I Swear Not to Cuss Anymore

by Mary

Here’s the truth …

“I tell you this, you must give an account on judgment day for every idle word you speak” (Matthew 12:36 NLT).  

I watched a bit of the show, The Good Place, a while back.  In it, the characters have died and have made it to the “Good Place,” so whenever they try to cuss, out come “softer” versions of the actual words they are trying to say.  Words like “bench,” “shirt,” and “fork” get used in place of the sordid counterparts that we hear so often.  It made me wonder, who was the person who first decided what a cuss word was and wasn't? 

A quick search on the internet yielded that most of our cuss words today have Germanic origins.  No offense to the Germans, but why did they get to decide?  I mean, why can’t we make a declaration that “ugly,” “fat,” and “stupid” are cuss words now?  Those seem far more damaging—to me, anyway.

Granted, cuss words can certainly be memorable.  We still talk about a time when we were in Pittsburgh shopping in the Strip District and an outdoor vendor was cussing up a storm as we were passing through, oblivious about it entirely.  A co-worker politely told her that she should pipe down because there could be kids nearby.  Well, my daughter was, indeed, right there, but the worker said, “Ain’t no kids around here!” Clearly, she missed the obnoxious unicorn hoodie with a rainbow of pastels that my daughter was wearing!  It prompted the question later: is it ever appropriate to cuss?

Of course, we shouldn’t cuss.  We all know that.  But if I drop a hammer on my foot or I step barefoot on a Lego, I can guarantee a cuss word will slip out of my mouth.  I mean, words like “sugar” and “shucks” can be tried but probably won’t do the trick.  So, this is one area where I would feel like a hypocrite if I said that I never cuss so you shouldn’t either if you are a Christian.  A clear distinction should be made, though, between the vendor who obviously has a supply of cuss words at the ready and folks who slip up once in a while.  I don’t want to cuss, even if I do sometimes, which is different than using cuss words as often as you blink your eyes.  And it begs the question of whether God cares more about particular vowels and consonants than He does about the consequences of the words we say.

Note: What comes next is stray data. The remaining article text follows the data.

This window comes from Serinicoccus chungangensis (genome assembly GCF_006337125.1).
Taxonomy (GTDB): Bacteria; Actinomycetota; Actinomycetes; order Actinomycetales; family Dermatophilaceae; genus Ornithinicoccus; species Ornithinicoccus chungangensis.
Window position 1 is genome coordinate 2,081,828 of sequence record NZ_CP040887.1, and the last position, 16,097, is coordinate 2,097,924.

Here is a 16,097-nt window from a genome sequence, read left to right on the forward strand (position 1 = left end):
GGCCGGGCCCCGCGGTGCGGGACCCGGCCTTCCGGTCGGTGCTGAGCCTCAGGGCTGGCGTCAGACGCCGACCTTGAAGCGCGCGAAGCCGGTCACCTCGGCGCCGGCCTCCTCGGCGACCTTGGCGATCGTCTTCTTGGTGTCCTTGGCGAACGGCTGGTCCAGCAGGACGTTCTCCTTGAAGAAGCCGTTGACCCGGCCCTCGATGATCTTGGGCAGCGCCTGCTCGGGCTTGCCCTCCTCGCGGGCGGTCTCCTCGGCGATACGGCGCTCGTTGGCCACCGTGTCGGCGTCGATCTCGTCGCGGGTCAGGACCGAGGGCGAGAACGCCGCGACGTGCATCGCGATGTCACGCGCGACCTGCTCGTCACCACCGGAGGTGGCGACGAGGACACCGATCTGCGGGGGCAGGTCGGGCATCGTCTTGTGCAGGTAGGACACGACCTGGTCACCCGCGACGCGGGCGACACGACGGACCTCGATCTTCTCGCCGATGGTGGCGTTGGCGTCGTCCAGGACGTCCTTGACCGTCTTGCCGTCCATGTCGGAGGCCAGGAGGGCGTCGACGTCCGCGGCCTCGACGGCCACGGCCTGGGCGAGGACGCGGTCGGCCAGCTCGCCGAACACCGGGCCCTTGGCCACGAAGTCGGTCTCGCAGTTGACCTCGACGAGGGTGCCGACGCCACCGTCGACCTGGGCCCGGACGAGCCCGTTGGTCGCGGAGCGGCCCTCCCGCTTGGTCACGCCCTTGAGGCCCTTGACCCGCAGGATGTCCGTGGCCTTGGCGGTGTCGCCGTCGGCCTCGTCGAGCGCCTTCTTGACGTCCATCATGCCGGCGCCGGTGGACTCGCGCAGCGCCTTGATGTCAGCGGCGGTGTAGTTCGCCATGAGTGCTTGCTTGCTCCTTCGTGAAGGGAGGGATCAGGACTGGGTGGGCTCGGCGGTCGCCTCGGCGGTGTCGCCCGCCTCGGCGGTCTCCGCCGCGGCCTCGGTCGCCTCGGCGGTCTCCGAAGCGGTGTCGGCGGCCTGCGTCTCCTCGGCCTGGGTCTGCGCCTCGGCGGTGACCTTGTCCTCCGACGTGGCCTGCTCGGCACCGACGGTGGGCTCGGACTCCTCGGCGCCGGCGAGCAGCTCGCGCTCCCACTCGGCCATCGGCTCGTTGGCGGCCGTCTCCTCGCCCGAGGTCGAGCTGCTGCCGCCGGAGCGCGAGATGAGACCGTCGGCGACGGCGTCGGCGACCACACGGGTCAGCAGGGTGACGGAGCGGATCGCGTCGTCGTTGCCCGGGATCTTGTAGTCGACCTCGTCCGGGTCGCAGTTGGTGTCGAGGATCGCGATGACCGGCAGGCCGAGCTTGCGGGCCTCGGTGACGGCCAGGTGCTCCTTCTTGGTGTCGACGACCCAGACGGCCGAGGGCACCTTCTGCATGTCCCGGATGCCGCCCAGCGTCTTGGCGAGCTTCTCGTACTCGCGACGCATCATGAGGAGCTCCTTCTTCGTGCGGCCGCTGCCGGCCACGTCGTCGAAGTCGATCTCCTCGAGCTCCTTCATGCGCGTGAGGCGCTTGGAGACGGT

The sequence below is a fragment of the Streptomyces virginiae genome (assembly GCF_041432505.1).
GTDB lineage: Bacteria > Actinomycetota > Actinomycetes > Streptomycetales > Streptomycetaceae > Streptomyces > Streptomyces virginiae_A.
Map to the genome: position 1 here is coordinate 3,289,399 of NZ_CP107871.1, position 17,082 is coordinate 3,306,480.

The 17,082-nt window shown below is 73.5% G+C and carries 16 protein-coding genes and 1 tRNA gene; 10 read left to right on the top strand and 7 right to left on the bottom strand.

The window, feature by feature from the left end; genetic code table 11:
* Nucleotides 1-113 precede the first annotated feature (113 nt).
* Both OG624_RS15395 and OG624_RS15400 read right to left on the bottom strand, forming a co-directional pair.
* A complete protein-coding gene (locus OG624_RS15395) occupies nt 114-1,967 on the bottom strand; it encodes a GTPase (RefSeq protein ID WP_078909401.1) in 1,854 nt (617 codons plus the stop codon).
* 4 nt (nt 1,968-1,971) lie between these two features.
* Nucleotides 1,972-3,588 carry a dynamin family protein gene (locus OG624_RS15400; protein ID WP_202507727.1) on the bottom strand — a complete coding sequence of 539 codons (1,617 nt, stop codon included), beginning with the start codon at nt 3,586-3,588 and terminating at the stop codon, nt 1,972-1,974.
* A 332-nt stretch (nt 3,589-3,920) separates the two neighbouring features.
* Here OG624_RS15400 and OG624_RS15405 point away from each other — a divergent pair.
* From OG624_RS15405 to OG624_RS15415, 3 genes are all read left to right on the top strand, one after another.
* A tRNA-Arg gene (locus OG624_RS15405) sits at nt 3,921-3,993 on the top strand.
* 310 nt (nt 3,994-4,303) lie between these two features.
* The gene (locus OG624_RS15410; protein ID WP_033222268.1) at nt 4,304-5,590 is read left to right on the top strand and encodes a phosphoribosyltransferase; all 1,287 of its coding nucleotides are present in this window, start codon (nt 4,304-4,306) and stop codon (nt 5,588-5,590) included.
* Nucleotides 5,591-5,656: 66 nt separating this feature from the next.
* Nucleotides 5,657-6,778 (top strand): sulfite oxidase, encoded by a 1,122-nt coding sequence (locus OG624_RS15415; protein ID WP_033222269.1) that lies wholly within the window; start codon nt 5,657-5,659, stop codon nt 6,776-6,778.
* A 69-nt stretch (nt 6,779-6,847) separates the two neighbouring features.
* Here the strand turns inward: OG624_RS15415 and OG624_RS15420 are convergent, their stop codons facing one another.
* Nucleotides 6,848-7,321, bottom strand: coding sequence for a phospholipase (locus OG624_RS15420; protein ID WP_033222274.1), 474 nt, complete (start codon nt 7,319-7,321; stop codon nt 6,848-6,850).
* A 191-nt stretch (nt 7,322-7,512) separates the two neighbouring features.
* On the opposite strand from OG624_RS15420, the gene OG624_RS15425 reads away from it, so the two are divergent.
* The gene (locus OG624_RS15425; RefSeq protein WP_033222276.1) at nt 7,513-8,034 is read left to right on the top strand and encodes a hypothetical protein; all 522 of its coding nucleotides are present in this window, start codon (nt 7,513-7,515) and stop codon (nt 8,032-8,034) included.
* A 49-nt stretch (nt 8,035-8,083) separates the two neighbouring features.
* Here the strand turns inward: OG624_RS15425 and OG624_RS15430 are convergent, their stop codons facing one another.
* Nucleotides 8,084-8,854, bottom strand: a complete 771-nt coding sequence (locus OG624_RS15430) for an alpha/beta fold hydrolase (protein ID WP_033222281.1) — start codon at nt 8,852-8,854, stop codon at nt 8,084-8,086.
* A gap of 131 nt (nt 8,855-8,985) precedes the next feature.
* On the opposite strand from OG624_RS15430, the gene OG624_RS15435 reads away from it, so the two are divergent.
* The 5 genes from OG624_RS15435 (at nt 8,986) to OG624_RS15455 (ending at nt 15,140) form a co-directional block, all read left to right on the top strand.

I simply want to focus more on how my words make others feel.  That vendor had a “potty” mouth in the presence of my daughter, but there are girls at school who have made my daughter feel downright awful without uttering a single cuss word.  I, too, have probably been on that list of saying something unkind to her in the heat of the moment, especially after the umpteenth milk spill or the clutter that she created in rooms around my house.  The consequences of the words I choose to say need to be utmost in my mind when I let them leak out.

This bleeds over into words that we hear on a regular basis as well.  If the actors in the television shows we watch use phrases replete with language we’d rather not say ourselves, then, at some point, we have to admit that what goes into our brains will naturally come out some time later.  Jesus said, “For whatever is in your heart determines what you say” (Matthew 12:34b NLT).  If we fill our time listening to unhealthy language, then unhealthy language will come back out.  It’s the inhale/exhale philosophy. Possibly that Strip District vendor spent a lot of time watching shows or listening to songs that made such language become second nature to her.  If we know rap songs by heart with cuss words aplenty in them but we can’t quote a lick of Scripture, then we need to change what we’re inhaling.

 Of course, Jesus challenges some of that thinking when He chose fishermen and tax collectors to be His friends. You’d have to think that He heard a few choice words while interacting with them.  And it wasn’t to the ones who were rough around the edges but to the “pristine” Pharisees that Jesus directed the following words:  “I tell you this, you must give an account on judgment day for every idle word you speak” (Matthew 12:36 NLT).  We all have words that need to be run through the rinse cycle, regardless of what we feed our brains.

 Sometimes, it’s not particular words we speak but our rotten attitudes that produce unkind comments, or our fatigue that brings about cutting remarks.  We may not be cussing, but if we are honest with ourselves, our negative words are far more damaging than ones with only four letters in them!  Too many people have been told by their parents that they won't amount to anything or that they should never have been born.  That's a real tragedy.  It’s imperative that we practice choosing each word with utmost care.

 And we shouldn’t swear to keep a promise that we can’t keep.  If we’re honest, swearing to stop cussing is probably a fool’s errand.  In addition, God’s Word expressly says: “you have heard that it was said to the people long ago, ‘Do not break your oath, but fulfill to the Lord the vows you have made.’  But I tell you, do not swear an oath at all….  All you need to say is simply ‘Yes’ or ‘No’; anything beyond this comes from the evil one” (Matthew 5:33-37 NIV).  

So let’s simply acknowledge that we should find better ways to express our anger, dissatisfaction, or pain than relying on expletives.  More importantly, we should choose each word that we utter with the thought that we will be held accountable for it later.  My husband always says that silence conveys way more than many words could anyway, cursing ones or otherwise.  

… and that’s the truth as I know it!

Mary